Mbeki’s recalling a radically unnecessary and disruptive step

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The Sunday Times notes this week as one of the biggest in politics, “so if you’ve been asleep, know that you have missed a most momentous time in your nation’s history.”

The newspaper said further that it was the end of the road for Mbeki, adding: “He will live the rest of his life in sadness. Ousted leaders never find happiness. They become embittered. They remember only the good they did while in office and any innovation on the part of their successors is deemed to be an undoing of their legacy.”

There was much about the ANC’s sacking of Thabo Mbeki that the Mail & Guardian found disturbing. “Like Archbishop Desmond Tutu, we are far from convinced that such a radically disruptive step, so close to elections and the end of Mbeki’s term, was necessary. It has meant not just the replacement of South Africa’s president but of key ministers in his Cabinet.”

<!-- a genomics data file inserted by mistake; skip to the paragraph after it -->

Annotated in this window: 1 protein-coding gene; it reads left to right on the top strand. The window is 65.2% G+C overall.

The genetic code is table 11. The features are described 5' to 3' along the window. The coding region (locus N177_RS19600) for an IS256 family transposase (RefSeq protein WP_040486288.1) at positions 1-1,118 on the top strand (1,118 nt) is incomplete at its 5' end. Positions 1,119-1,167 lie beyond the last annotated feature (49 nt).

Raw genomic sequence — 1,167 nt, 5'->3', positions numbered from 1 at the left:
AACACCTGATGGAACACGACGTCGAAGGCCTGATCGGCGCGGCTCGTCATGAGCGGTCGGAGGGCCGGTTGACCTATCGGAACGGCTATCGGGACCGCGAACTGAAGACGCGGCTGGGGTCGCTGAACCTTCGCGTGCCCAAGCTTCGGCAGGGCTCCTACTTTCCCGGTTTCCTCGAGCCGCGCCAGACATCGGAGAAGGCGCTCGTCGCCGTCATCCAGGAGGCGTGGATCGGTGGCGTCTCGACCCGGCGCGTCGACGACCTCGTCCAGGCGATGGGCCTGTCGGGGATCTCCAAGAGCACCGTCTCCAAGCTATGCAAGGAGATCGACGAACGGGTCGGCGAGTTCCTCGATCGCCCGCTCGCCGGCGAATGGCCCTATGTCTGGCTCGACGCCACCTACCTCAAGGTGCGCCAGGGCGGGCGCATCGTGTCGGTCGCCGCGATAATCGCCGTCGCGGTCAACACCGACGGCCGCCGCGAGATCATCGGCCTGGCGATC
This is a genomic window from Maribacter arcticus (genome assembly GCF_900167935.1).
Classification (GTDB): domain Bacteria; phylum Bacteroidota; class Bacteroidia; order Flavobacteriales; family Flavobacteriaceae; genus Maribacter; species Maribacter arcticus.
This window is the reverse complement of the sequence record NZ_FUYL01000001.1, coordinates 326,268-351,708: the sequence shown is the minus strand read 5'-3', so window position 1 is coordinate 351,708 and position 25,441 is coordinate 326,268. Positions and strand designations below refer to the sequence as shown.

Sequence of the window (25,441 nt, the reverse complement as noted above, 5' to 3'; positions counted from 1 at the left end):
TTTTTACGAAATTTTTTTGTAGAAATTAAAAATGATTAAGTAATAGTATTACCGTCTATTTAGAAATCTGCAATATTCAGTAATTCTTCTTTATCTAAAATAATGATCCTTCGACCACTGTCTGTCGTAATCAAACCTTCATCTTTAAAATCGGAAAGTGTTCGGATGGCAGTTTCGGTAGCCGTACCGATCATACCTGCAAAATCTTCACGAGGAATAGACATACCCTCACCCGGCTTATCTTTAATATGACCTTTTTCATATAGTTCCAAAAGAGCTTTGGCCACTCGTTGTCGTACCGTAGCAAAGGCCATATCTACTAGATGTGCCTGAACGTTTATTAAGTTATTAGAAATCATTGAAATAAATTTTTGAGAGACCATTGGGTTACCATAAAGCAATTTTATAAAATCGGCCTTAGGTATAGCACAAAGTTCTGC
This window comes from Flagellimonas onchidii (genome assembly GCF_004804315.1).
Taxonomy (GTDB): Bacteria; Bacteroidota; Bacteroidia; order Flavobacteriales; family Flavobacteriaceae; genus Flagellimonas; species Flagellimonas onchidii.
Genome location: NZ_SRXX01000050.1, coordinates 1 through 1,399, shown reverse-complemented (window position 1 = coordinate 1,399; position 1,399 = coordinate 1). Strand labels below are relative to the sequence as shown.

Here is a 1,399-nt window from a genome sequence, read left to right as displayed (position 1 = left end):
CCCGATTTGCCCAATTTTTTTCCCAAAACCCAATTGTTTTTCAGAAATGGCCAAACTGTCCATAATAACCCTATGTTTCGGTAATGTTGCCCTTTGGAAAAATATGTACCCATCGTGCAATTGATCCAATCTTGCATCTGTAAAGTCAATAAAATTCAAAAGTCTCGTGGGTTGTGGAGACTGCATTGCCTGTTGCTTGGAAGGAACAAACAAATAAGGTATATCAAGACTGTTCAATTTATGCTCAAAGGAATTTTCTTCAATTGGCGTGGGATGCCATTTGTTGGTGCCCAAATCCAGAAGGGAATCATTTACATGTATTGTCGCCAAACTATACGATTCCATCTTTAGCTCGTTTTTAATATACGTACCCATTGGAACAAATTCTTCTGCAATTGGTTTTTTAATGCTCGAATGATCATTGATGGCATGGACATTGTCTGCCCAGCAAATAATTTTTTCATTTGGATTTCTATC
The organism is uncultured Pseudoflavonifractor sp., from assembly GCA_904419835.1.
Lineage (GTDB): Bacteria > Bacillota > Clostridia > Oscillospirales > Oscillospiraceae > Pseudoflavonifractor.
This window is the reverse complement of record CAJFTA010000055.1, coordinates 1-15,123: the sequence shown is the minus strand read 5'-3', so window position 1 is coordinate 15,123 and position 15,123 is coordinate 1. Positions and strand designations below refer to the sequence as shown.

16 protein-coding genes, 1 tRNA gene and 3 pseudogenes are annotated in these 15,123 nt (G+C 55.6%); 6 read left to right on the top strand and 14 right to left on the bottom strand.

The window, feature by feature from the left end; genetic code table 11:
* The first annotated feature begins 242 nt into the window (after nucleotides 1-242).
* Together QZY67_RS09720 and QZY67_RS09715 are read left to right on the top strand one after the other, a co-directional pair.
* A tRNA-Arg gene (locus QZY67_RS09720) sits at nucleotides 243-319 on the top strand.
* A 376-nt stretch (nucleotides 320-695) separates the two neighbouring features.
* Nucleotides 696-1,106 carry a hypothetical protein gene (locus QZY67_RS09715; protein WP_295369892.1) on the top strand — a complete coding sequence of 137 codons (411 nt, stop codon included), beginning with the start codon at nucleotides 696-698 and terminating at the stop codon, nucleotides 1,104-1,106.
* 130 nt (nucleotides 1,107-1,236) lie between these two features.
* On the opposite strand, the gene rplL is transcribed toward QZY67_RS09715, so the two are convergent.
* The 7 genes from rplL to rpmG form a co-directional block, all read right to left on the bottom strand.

The newspaper questioned who now calls the shots in the ANC and who will call them during their eight-month interregnum before next year’s election. “President Motlanthe and his executive can expect to enjoy little discretion – indeed, he will be expected to attend and account to, the weekly office-bearers’ meetings at Luthuli House.

The Times said party leaders and heads of states have been kicked out unceremoniously before. “PW Botha was shown the door by a scared and angry National Party in the late 1980s to be replaced by a reforming FW de Klerk. Margaret Thatcher was kicked out by the Tories and replaced by a lackluster and gaffe-prone John Major. Tony Blair was given the boot by the Labour Party after 10 years of economic success. So, as momentous as Mbeki’s recall is, it is nothing new in democracies.”

The Star noted that South Africa’s new president inheritted the biggest political crisis of black rule and severe stress in Africa’s most powerful economy, but has little room to manoeuvre.

“The appointment of Motlanthe, a respected former union leader and quietly-spoken intellectual, was widely welcome in South Africa when he was elected by Parliament on Thursday, but he is expected to serve only until elections around April 2009.”

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